Getting Device Networking Requirements Right

Q:        We’re planning to upgrade our security video system that’s a mix of analog and IP cameras, all of which have home run cables going to various recorders. IT has asked us to document the future networking requirements. Isn’t that for them to figure out?

A:        It’s for both of you to figure it out together. However, based on new network technologies, security device network requirements have recently changed for the better.

Collaboration between IT and physical security teams over security system networking requirements isn’t new. However, security device networking technology has changed tremendously in recent years, requiring closer consideration of device requirements in light of new network technology capabilities.

For over two decades, we’ve been saddling our IT departments with the task of making office LAN technology work everywhere. We’ve also been saddling our organizations with the task of funding the network deployment and maintenance, dutifully making sure that we followed IT standards. If we continue to do so, we’ll be overpaying for underperforming LAN technology.

Not Just IT Standards – OT Standards

We didn’t know it, but for the past decade, OT (operations technology) engineers have been working on separate OT networking standards designed to meet the requirements of industrial manufacturing users. Forget CAT5e and CAT6 cables for security device Ethernet networking. The OT professionals can now establish Ethernet networks over multiple cable types, including single twisted pair cable. This works very well for connecting low-speed devices such as sensors, actuators and relays, as well as physical access control and lighting applications. It works for security video cameras, too.

There are more network standards – and technologies based on them – than what we’ve been aware of.  

The Institute of Electrical and Electronic Engineers (IEEE) maintains the 802 group of communications standards for local area networks and metropolitan area networks (LAN/MAN). The various IEEE 802.3 standards define different aspects of Ethernet technology. There are currently over 78 standards in the 802.3 family. (See the Wikipedia article, IEEE 802.3.)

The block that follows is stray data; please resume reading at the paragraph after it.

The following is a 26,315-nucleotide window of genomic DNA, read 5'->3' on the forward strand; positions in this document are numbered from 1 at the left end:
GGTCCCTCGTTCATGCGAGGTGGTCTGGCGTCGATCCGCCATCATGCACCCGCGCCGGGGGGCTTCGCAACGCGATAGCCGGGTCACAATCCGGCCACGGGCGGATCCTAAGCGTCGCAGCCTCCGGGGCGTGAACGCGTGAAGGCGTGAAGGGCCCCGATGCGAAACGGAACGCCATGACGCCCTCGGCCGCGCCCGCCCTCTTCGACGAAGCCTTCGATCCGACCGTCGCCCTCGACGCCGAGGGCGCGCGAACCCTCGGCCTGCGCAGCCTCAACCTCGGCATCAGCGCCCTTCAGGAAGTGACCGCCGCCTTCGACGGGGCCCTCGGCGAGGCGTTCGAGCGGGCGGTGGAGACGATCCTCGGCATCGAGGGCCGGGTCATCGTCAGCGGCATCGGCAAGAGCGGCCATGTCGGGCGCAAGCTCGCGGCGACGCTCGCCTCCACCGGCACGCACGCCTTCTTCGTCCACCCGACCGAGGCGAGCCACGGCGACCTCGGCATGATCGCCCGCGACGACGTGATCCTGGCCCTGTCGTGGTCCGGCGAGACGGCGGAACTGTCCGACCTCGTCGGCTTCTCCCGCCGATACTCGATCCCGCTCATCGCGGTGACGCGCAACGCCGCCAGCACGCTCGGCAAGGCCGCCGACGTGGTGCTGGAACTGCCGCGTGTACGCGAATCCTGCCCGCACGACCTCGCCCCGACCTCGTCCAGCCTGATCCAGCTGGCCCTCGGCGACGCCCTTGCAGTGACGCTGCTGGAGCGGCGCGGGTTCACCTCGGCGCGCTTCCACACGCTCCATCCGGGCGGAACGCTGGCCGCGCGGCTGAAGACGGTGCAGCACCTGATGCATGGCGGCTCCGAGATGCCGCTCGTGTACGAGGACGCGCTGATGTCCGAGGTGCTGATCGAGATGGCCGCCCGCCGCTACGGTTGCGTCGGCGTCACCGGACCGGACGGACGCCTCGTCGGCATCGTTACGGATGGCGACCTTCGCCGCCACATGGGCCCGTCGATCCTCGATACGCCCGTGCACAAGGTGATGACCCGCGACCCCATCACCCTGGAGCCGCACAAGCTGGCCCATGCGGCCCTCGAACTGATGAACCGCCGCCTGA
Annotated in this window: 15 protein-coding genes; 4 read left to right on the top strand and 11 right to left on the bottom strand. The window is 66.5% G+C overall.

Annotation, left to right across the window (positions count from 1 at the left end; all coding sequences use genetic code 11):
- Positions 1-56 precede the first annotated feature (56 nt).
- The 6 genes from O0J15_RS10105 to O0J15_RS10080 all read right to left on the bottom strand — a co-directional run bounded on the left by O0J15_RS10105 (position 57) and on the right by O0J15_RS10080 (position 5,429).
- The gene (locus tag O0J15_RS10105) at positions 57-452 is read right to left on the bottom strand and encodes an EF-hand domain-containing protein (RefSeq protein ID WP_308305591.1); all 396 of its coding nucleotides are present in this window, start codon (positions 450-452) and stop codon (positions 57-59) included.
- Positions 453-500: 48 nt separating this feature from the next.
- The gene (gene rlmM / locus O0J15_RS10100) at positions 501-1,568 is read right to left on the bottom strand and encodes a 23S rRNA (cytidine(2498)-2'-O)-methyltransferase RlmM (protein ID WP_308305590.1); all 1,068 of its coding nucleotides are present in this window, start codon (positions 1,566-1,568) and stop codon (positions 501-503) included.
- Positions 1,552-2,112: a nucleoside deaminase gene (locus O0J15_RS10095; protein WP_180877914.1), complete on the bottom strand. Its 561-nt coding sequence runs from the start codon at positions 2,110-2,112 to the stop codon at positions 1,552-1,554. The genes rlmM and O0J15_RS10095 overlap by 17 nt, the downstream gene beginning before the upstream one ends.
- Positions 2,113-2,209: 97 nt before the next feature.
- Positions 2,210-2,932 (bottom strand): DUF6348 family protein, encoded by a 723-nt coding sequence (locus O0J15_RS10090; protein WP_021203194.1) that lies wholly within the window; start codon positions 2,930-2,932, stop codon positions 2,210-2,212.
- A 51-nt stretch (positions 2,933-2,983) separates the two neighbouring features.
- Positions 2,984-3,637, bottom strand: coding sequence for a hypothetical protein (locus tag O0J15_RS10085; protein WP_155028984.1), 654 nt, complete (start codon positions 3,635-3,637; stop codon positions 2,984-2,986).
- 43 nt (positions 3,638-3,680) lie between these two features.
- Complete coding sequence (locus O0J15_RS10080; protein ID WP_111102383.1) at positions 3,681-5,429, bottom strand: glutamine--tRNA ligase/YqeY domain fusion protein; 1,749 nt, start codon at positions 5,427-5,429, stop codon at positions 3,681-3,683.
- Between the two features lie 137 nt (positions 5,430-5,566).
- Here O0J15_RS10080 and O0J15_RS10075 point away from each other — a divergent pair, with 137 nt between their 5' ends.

For example, 802.3cg is the standard for 10 Mbit/s Single twisted pair Ethernet. Subsequent standards have added PoE power to it.

Long Reach Ethernet

One of the very big things about these new OT standards is that the distances for a single Ethernet cable run have been extended to 1,000 and even 2,000 feet – including with PoE. The term for this is Long Reach Ethernet. This is a big deal for outdoor camera deployments, airports, seaports, parks and large logistic facilities for which local power is often not available or is very costly for ideal camera locations. Often providing power to the cameras will cost more than the cameras themselves. Long Reach Ethernet is one of the reasons why Modern LAN designs are simpler and much less costly to deploy.

Existing Cable Reuse

It’s now possible to certify (test against the performance that standards require) existing cable infrastructure and qualify for reuse coax cable (including with PoE over coax), single-pair, two-pair, and four-pair cable including CAT3 and CAT5. Most folks in the physical security domain don’t realize that coax cable was designed to carry multiple video channels at once, because coax has only been used as one cable per camera in security.

In telecommunications, broadband is the wide-bandwidth data transmission that transports multiple signals at once using a wide range of frequencies, which enables multiple data streams each on their own frequency (including video streams) to be sent simultaneously. The communications medium can be coaxial cable, optical fiber, radio (such as wireless Internet), twisted pair cable, or satellite.

Cable infrastructure is costly, and many integrators today – who are unfamiliar with OT networking technology – typically propose installing all-new cable infrastructure for security system use. I’m aware of a recent large-scale video deployment that saved over one million dollars by reusing existing cable infrastructure, allowing them to utilize the exact makes and models of camera that fit their requirements, without having to compromise.  

Managed Power Provisioning

PoE also establishes full control over power management. Deploying a large managed power system independent of the network cabling is not cost-feasible in most large-scale security device deployments. Deploying unmanaged power using independent power adapters at every camera location is very costly to maintain and can result in unacceptable device downtime due to the need for on-location service truck calls to determine the source of the problem and address it.

Proven Technologies